But let's be honest: when members of Congress say they're going to "fight" something, most of the time the promise is little more than a pledge to say bad things about it on television and deliver fist-shaking speeches about how terrible it is. That's true whether the thing being fought is a piece of legislation, a societal descent toward moral depravity, or the United States government itself.
So They Say
I said that other texts and photos were likely to come out, and today they have. As I have said in the past, these things that I did were wrong and hurtful to my wife and caused us to go through challenges in our marriage that extended past my resignation from Congress. While some things that have been posted today are true and some are not, there is no question that what I did was wrong. This behavior is behind me.
DAILY MEME: Immigration In-Fighting
- Immigration reform seems to have been jogging in place the last few months.
- And, many attempts at forward movement are thwarted before they reach escape velocity.
- And the Senate—which passed an immigration reform bill—is getting antsy waiting for the House. Especially Republicans, who fear retribution in the next election cycle.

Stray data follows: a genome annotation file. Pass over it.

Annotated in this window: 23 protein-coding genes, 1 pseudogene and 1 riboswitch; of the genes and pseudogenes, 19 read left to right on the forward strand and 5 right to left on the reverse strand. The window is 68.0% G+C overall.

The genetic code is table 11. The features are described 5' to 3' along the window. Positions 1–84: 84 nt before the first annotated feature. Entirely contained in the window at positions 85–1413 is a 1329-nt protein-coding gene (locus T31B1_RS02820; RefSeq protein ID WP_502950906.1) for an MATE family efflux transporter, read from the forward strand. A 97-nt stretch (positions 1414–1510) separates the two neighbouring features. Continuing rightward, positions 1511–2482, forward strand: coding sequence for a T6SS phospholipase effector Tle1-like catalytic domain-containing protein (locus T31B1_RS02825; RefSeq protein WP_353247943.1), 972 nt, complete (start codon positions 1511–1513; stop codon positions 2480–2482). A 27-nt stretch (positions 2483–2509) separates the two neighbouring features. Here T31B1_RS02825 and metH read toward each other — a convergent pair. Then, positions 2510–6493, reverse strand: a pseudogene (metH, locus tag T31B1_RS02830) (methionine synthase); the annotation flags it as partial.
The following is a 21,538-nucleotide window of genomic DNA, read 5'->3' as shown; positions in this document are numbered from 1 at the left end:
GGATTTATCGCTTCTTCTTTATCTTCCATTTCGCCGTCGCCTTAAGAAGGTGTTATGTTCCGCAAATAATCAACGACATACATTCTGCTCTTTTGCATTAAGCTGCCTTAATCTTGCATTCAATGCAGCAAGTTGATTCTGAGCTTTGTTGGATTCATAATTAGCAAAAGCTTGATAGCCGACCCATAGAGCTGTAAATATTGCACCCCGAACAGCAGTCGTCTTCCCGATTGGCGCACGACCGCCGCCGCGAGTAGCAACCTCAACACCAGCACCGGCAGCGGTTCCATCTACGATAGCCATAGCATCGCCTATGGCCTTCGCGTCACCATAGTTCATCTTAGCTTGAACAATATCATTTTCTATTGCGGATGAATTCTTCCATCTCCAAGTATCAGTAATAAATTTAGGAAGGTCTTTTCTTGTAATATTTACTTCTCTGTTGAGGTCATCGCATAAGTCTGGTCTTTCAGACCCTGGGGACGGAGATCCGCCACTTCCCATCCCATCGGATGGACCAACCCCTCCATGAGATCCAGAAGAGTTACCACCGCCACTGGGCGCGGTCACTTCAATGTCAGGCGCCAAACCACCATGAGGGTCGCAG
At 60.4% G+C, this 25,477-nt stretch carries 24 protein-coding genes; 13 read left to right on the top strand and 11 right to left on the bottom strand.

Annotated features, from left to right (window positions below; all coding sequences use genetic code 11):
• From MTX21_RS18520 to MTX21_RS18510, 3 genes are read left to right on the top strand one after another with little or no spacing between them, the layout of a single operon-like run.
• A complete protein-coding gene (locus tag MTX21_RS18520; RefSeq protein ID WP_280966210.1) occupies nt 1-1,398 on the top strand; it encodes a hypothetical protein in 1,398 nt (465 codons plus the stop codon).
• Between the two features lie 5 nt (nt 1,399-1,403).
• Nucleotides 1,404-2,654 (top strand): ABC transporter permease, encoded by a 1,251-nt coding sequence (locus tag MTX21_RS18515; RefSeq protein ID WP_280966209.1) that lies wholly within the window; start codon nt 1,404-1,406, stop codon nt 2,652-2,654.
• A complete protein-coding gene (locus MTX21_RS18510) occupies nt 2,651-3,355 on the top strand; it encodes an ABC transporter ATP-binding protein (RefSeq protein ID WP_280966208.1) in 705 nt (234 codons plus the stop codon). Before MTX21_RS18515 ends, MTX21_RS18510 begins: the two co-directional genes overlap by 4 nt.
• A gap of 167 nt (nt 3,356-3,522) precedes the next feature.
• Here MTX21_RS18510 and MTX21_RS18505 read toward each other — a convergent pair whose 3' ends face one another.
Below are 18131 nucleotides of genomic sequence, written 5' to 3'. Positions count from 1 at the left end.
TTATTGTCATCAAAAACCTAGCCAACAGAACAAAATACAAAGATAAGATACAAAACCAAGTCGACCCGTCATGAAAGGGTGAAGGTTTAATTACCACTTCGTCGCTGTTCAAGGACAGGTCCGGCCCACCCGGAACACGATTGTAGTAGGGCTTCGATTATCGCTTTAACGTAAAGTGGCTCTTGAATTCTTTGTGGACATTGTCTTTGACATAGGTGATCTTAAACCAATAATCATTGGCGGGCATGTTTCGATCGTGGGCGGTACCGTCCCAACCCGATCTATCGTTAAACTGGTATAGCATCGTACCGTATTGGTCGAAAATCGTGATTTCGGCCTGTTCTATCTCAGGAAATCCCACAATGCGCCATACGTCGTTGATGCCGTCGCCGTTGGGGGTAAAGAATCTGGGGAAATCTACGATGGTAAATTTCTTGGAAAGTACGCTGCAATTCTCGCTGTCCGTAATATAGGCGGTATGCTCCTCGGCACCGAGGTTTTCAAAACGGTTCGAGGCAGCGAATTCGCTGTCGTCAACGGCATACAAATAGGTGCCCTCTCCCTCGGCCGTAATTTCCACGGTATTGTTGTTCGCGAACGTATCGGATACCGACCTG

- Especially since a majority of Americans (and rich tech companies) approve of the policies the most recent round of immigration reform aims to address (although not in the package that the Senate cobbled together perhaps).
- Senator John McCain said yesterday, “I’m no bleeding-heart liberal ... But, my God, we need to resolve this issue."
- But, as summer recess draws near, harmony between the House Republicans and everyone else seems increasingly ... unlikely.
- Yet onward the efforts to encourage a bill go. Michelle Obama gave the keynote address at the National Council of the La Raza's conference today.
- Young immigrants did a risky protest on the border today.
- While Steve King said risky (and stupid) things about young immigrants.
- We'll see if any progress can be made besides reaching new heights of inane bickering in the upcoming weeks.
What We're Writing